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So, while Precious is asked by an American woman to find out what happened to her son, who disappeared from a commune ten years previously, she must also negotiate the pitfalls of setting up house with Mr. Matekoni, the acquisition of an engagement ring, and the dastardly schemes of Mr. Matekoni's nasty housekeeper, and the unexpected addition of two foster children to her household. All of which she does with her keen sense of human nature and wisdom. Her secretary/typist is also given increased attention, allowed to take on the case of a cheating wife all by herself.
Built into the stories are ruminations of the tensions between modernity and traditional values. There are a number of passages that attempt to capture the essence of Africa, and how that noble vision is under constant assault by greed, corruption, and power. The adventures of Precious and her cohort are a warm antidote to the often depressing news that dominates coverage of Africa in the West. Smith writes in a delightfully fluid and simple prose with pacing that makes the book quite difficult to put down. The series thankfully continues with Morality for Beautiful Girls and The Kalahari Typing School For Men, with further volumes to follow, one hopes.
Smith has written an enchanting book that is can be described as a cross between an engaging detective story and a love poem to Africa. Mma Ramotswe is as warm and as solid as the red earth of Botswana; she loves every inch of the Africa she knows and identifies with and wouldn't live anywhere else. She embodies the African traits of deep ties to family and community, concern for one's neighbors, and respect for tradition. She commands respect and she gets it. Smith has added a delightful and enduring creation to the pantheon of famous detectives in fiction. Jane Marple, move over. Or rather, make a separate space for Mma Ramotswe. She deserves a pedestal of her own.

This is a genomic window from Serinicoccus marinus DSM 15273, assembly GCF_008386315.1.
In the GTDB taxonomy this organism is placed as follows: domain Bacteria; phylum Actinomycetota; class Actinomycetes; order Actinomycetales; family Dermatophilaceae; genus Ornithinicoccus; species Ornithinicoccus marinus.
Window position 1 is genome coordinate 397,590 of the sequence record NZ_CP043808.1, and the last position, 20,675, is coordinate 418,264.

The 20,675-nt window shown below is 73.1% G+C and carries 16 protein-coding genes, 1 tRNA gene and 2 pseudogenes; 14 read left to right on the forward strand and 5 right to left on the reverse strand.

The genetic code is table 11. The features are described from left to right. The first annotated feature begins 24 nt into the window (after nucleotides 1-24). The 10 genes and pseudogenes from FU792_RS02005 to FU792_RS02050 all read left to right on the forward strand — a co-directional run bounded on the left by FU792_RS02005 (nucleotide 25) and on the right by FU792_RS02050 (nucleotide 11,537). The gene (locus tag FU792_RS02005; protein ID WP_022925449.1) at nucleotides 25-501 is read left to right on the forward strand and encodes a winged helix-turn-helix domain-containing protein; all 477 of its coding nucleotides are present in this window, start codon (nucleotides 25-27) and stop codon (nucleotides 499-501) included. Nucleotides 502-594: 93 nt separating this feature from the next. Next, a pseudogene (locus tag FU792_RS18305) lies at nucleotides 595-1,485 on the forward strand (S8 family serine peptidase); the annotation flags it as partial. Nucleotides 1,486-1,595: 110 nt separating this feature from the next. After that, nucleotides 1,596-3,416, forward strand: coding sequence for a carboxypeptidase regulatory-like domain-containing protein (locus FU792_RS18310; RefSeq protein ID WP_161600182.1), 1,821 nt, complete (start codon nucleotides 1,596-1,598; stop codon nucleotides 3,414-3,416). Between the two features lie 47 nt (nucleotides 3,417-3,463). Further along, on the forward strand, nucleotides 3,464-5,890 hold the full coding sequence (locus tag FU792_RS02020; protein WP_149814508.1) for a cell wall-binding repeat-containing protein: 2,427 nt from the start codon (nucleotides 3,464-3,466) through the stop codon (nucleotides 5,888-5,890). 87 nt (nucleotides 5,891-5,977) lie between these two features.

"We help people with the problems in their lives. We are not here to solve crimes," Mma. Ramotswe tells one client. Not your average detective, she and her staff of one (Mma. Makutsi, her secretary turned-assistant detective) help people from different backgrounds with varied problems. Mma. Ramotswe even has a personal problem to resolve when her fiancée (Mr. J.L.B. Matekoni, owner of Tlokweng Road Speedy Motors) starts acting in a strange manner without warning or reasoning.
I like the way the author brings out the close relationship between Mma. Ramotswe and Mr. Matekoni. The couple chooses to address each other formally but it is done in the context of respect, affection and love. The mannerisms and dialog between the other characters show the reader some of the cultural nuances in that part of the world.
The issue of morality -- how people treat each other, forgiveness, helping others -- comes up as the detectives work. On a job assignment, Mma. Makutsi goes in search of a beautiful girl with morals for a beauty pageant(hence the title). Mma. Ramotswe wrestles with the idea of whether some of her methods of detective work are moral.
Set to a vivid background of the dry but beautiful land of Botswana with its great Braham bulls and colorful people, Alexander McCall Smith describes scenes that remind me of the picturesque movies like OUT OF AFRICA and I DREAMED OF AFRICA.
MORALITY FOR BEAUTIFUL GIRLS is another fun book to read.